"They don't pay as they go along," said Denver personal injury lawyer Steve Shapiro. "Basically what you have to do is get a doctor to be willing to take a lien and wait until you settle the case."
Under Colorado's no-fault system, a person's own insurer paid medical bills regardless of who caused the accident. Every driver carried personal injury protection (PIP) coverage of at least $100,000 to pay for their own medical and rehabilitation bills.
However, drivers could drop that coverage beginning July 1 by calling their insurer.
"We are looking at auto on a one-by-one basis," said Denver physical therapist Patty Pennell. If a patient has $25,000 in medical payments coverage "that is not a problem. When they don't have that, we are in a lien situation. ... I can't do a ton of lien work. I'll go broke."
Some providers are also complaining that health insurers are denying payment for cases related to auto accidents. The Colorado Division of Insurance has been notified that many, if not all, self-funded health plans offered to union members will not cover medical expenses due to auto injuries. That means the union members won't have coverage for injuries due to auto accidents unless they buy more coverage.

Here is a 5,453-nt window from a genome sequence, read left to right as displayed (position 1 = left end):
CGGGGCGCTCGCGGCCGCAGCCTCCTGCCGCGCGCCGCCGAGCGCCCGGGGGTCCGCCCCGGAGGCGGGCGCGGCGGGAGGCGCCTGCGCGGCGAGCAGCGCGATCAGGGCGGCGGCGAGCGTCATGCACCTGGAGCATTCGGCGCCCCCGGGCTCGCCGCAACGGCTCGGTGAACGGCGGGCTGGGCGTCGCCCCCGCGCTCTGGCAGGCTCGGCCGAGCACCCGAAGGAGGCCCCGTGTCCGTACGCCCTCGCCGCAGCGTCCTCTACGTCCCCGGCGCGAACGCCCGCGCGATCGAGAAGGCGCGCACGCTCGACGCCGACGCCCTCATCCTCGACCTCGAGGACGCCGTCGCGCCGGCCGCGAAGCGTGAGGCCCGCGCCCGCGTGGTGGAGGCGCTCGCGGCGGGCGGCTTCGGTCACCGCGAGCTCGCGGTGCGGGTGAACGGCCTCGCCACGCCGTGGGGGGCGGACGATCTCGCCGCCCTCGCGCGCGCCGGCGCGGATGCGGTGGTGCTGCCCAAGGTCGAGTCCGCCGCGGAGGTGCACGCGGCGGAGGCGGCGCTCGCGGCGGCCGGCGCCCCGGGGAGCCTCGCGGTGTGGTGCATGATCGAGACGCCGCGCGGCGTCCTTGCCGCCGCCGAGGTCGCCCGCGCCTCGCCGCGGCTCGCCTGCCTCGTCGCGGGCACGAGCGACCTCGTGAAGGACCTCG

But "it's not just union members," said Ruth Freeman ( Lanegan ), owner of a practice management company ( Advanced Billing Inc. ) that bills insurers on behalf of several physical therapy practices in Colorado Springs. "That's ... frustrating not only for us but for the patients as well. ... I don't think that's something people would ask about, especially if they had their policies for years before this came about."
Insurance Commissioner Doug Dean said he is not aware of any health plans regulated by the state that exclude treatment for injuries from auto accidents. The state does not regulate self-funded plans, which pay benefits from a fund established by an employer or organization.
"If anyone has any specific name of any insurance company that is doing that," Dean said, "then we want to know."